Locker rolled left, against his arm, a few times by design. On one, he did very well to square his shoulders and hit Craig Stevens. On another he hit Justin Hunter, but cornerback Blidi Wreh-Wilson had it so well sniffed out he would have leveled the rookie receiver if allowed.

Locker threw a deep ball over Nate Washington's head up the right sideline. After he bounced one to Kenny Britt, Locker hit Damian Williams on a very nice pass down the middle for roughly 20 yards.

Defensive tackle Jurrell Casey showed great lateral movement and got nearly to the sideline to end one breakout running play by Jalen Parmele. Later Casey managed to knock the wind out of Shonn Greene after tracking him on a dump off pass closer to the line of scrimmage and the center of the field.

You can already see stretches where the Titans are working to mimic the sort of no-huddle, high-speed offense they will sometime have to defend. With a new batch of offensive players quickly taking over for the group that just ran routes and blocked, the defense had to race to get back into position for a snap.

On a “now” pass, the quarterback throws immediately to a receiver split wide who hasn’t really moved off the line of scrimmage. The ball has to arrive in a way that the receiver can run with it immediately. Locker threw one left to Kendall Wright, but Wright had to bend at the waste to pull it in from too low. That doesn’t lend itself to the play working.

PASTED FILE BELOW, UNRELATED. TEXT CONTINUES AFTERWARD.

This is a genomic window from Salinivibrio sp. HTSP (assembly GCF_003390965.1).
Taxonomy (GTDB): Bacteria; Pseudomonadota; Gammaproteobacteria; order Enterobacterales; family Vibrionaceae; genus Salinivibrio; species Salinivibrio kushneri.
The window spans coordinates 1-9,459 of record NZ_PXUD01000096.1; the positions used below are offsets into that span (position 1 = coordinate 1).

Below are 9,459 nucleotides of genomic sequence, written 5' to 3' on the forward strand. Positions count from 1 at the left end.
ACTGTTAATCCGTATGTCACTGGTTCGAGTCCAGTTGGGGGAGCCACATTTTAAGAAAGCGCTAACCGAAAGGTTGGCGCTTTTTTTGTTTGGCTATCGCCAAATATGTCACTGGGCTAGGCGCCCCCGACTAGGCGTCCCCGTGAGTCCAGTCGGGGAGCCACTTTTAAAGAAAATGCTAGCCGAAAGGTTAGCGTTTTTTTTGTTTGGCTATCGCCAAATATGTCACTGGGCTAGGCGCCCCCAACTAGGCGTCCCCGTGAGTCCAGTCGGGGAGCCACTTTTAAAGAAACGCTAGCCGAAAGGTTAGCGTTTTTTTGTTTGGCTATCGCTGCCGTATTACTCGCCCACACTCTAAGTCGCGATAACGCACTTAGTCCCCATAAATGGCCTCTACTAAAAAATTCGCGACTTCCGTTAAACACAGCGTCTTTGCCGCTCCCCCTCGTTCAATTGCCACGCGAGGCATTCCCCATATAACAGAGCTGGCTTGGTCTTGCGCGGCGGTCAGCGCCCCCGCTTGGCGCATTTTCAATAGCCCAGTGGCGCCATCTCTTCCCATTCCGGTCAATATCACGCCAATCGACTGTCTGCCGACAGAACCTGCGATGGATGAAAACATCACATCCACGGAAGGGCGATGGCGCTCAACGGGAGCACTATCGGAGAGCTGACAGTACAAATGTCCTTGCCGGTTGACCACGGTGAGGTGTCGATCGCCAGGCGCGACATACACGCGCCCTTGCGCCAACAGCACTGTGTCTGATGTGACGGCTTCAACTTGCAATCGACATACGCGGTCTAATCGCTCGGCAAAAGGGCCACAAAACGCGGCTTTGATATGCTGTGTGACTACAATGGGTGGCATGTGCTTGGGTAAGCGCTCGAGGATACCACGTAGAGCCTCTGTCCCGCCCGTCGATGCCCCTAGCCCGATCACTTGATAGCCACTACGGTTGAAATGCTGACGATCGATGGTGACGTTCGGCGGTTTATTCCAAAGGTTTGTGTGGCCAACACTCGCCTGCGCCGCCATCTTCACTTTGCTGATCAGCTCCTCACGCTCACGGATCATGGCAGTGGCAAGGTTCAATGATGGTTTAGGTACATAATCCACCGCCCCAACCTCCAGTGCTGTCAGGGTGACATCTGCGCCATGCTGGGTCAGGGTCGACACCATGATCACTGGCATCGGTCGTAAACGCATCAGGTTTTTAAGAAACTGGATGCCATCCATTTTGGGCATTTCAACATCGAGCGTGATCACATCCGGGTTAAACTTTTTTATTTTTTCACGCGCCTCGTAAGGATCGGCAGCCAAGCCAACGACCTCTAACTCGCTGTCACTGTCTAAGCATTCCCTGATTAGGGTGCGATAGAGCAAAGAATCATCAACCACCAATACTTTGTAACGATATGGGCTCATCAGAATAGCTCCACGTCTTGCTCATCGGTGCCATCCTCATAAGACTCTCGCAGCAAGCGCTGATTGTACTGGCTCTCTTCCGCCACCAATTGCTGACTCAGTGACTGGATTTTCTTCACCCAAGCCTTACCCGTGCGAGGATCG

Line of the day, from Britt to safety Bernard Pollard: “Your name’s Bernard, you ain’t THAT tough.”

Receiver Marc Mariani let a Fitzpatrick pass bounce off his hands that was picked off by linebacker Tim Shaw.

Campbell does look very confident and was in good position a lot. On another play, where Locker had someone in his face as he checked down short over the middle, Campbell closed and batted down a pass thrown for Hunter.

Backup kicker Maikon Bonani has a gigantic leg. But during the field goal period he had one atrocious miss, shanking his ball low and left and missing the wide screen set up well behind the goal posts.

I wanted to note one play in particular: Fitzpatrick lined up in the shotgun and the defense couldn’t get lined up. Multiple players were shouting calls, waving each other around and didn’t know what to do or where to line up. It’s a play where Fitzpatrick has to get his guys set -- maybe one was late, but I didn’t see it -- snap it quickly and take advantage of the defensive confusion. Instead, however, Fitzpatrick waited a long time and the defense found some semblance of organization. He wound up throwing a short incompletion that may have been a throwaway. The defense can’t win that play but did.

“Yes, we’d want him to snap it,” Mike Munchak said afterwards. “I don’t know if he was waiting for the defense or waiting for one of our guys. Generally, in a game we’d go. In a practice, I think he was making sure, because we weren’t in a hurry-up mode. The offense should have an advantage there, yes.”